Felony probation- This an active probation during which you may be required to perform community service duties, meet up with the probation officer as often as the probation terms recommend, attend drug and alcohol education and counseling, and violate no other law during the probation period. Failing to adhere to the terms of the probation may result in more severe punishment such as imprisonment.
Imprisonment- For a gross DUI vehicular manslaughter under the influence charges, the consequences may include imprisonment in state prison. You may serve a four-year, six-year, or ten-year prison term.
Fines-The offense may also attract some fines of up to ten thousand dollars ($10,000).
If you have prior DUI related offenses such as ordinary negligence DUI vehicular manslaughter or normal vehicular manslaughter, you may receive a severe punishment. A repeat offender may serve up to fifteen years in a state prison or life imprisonment.
Can Gross DUI Vehicular Manslaughter be a Misdemeanor?
Only a vehicular manslaughter offense that does not involve gross negligence can qualify as a misdemeanor. Vehicular manslaughter offenses resulting from ordinary negligence are wobblers and can be either felonies or misdemeanors depending on the facts surrounding the case. However, vehicular manslaughter resulting from gross negligence and the offender's disregard of human life is a felony.
Reducing Vehicular Manslaughter Under Influence to a Lesser Crime
If you are facing gross vehicular manslaughter charges, your offense may be reduced to a lesser crime depending on the evidence presented by the prosecutor and the prosecutor's ability to defend the evidence. If the prosecution cannot prove all the elements of a gross vehicular manslaughter crime, you may face reduced charges. For instance, your attorney may argue that depending on the presentation of facts by the prosecutor; your crime does not qualify as gross vehicular manslaughter but ordinary negligence vehicular manslaughter under the influence.
Does Three Strikes Law Apply to DUI Vehicular Manslaughter
Yes. California's Three Strikes Law applies to felony DUI offenses as well. The law instills severe punishment for repeat offenders. Violent or felony crimes like gross vehicular manslaughter while under influence count as strikes. If you face felony gross vehicular manslaughter charges and you already have another prior strike, the sentence given for the second crime may include a double prison term. If you commit a felony offense and you have two prior strikes, you may face up to 25 years in state prison or life imprisonment.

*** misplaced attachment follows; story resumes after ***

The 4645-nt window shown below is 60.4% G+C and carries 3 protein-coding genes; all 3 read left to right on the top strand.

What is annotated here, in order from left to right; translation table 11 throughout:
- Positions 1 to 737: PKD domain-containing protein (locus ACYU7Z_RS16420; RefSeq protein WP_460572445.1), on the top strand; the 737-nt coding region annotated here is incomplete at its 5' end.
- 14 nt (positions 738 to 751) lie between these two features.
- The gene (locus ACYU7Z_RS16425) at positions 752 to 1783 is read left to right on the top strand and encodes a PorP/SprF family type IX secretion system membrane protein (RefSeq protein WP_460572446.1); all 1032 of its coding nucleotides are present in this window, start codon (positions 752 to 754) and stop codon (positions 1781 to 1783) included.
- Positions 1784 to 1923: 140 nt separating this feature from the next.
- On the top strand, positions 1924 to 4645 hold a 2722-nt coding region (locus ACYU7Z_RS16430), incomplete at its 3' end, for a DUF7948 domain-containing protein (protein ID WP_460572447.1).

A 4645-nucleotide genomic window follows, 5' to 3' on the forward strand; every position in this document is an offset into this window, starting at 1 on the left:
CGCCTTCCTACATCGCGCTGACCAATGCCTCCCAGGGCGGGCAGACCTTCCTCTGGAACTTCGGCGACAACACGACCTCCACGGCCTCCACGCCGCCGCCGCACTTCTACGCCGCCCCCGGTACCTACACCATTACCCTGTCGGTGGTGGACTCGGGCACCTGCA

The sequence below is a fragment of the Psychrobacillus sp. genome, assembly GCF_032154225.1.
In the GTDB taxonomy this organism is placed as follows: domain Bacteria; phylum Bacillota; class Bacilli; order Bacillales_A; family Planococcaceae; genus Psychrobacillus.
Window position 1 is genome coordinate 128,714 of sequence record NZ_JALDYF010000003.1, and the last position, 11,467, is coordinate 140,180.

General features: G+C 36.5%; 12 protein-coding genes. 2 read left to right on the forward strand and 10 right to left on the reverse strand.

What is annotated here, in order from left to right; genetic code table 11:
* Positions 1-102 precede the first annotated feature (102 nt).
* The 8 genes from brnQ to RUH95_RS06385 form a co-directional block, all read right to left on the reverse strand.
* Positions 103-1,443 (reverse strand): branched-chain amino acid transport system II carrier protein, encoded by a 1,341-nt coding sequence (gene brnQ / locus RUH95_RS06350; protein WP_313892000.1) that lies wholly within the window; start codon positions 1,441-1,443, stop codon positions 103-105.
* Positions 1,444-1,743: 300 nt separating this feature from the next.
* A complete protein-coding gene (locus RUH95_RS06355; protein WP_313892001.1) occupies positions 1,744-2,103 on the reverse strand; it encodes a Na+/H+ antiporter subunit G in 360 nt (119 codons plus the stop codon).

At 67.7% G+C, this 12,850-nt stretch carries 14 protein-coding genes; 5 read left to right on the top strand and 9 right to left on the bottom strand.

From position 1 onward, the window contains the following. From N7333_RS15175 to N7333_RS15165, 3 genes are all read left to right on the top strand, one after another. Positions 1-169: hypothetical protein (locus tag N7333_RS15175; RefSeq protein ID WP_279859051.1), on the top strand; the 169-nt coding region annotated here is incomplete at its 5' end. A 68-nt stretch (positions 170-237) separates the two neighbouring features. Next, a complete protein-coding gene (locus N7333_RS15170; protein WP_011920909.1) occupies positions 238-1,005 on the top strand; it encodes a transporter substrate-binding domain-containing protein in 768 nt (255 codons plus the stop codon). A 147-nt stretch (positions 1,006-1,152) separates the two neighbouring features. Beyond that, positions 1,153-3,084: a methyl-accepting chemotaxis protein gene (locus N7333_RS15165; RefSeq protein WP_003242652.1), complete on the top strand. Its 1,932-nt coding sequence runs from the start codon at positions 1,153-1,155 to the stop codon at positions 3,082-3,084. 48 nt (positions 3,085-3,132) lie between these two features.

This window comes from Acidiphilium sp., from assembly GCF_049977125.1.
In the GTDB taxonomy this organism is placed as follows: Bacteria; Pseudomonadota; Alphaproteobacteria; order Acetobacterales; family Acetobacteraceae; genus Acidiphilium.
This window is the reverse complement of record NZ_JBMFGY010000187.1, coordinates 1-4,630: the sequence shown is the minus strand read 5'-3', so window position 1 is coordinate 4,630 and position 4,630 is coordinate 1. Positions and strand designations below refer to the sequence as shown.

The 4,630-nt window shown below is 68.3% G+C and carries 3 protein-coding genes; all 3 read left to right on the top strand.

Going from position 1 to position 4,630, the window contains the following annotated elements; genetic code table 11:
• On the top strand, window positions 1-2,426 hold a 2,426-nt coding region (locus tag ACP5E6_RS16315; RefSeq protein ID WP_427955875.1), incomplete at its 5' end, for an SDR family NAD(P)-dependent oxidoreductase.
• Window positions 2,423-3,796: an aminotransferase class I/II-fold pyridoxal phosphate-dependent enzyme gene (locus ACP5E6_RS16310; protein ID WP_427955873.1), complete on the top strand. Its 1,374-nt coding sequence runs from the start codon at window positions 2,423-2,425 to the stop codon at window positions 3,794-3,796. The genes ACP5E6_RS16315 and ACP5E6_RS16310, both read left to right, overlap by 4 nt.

If you have a prior DUI offense, you may face second-degree murder charges under the Watson Murder rule, if you kill a person while driving under the influence. Watson murder derived its name from a case of People v. Watson presented in California Supreme Court in 1981. In the case, the court asserted that if a person driving under the influence kills another person, he/she might face murder charges under California Penal Code 187, if he/she acted in implied malice.
Malice aforethought or implied malice is not the same as ill intention towards a victim. However, you may be guilty of malice aforethought if you intentionally commit an offense such as driving under the influence, whose likely consequences are dangerous to people's life. To be guilty, you must have been aware at the time of committing the offense that the offense would pose a danger to human life. The prosecutor has to prove you deliberately and consciously acted disregarded human life.
Often, it is hard for the prosecutor to prove that a driver had a conscious disregard for human life. If the prosecutor cannot prove this, most cases qualify as ordinary negligence vehicular manslaughter under the influence or gross vehicular manslaughter under the influence.
When Can You Face Watson Murder Charges?
On top of having a prior conviction of Watson murder, you may also face Watson murder charges if you attended California DUI School or if a Watson admonition was read to you in a prior offense. A Watson admonition refers to a warning served to offenders facing DUI charges. The admonition outlines that driving under the influence is a dangerous crime that may pose a danger to people's life. The admonition also points out that a subsequent conviction of driving while intoxicated might lead to murder charges.
Several factors increase the likelihood of receiving murder charges after committing a DUI offense resulting in death. The factors include recording very high levels of blood alcohol concentration, a BAC of .15% or above. You may face murder charges if you record reckless driving such as driving at very high speed or engaging in a speed contest. Murder charges may also result from felony reckless driving while evading a peace/police officer.
Penalties for DUI Murder
For a DUI murder charge in California, you may face up to fifteen years in state prison. You may also pay fines amounting to ten thousand dollars ($10,000). Under California's Three Strikes law, you may get a strike on your criminal history for causing the death of a person while driving under the influence.
The defense against DUI murder charges is similar to defense against vehicular manslaughter. For instance, your attorney may assert that you did not operate the vehicle under the influence of alcohol. Your attorney may also argue that you did not cause the death of the victim. The attorney may also maintain that you did not act with malice aforethought. Your attorney may defend you if he/she suspects police or prosecutor misconduct. In such a scenario, the attorney may file a Pitchess motion to have the matter investigated.
Contact a San Jose DUI Attorney Near Me
The sentence and penalties for vehicular manslaughter while under the influence of alcohol or drugs can be detrimental and life-changing. It is therefore wise to seek the help of a DUI attorney who fully understands the DUI laws to handle your case. Having a competent attorney by your side may help reduce your charges for a favorable outcome. At San Jose DUI Attorney Law Firm, we have well-trained and experienced attorneys who can handle all DUI cases. Call us at 408-777-6630 and speak to one of our attorneys. When facing charges for DUI vehicular manslaughter, the prosecutor will seek to prove that you are guilty. A DUI attorney can stand up to the prosecution by weighing and assessing the credibility of all evidence presented against you.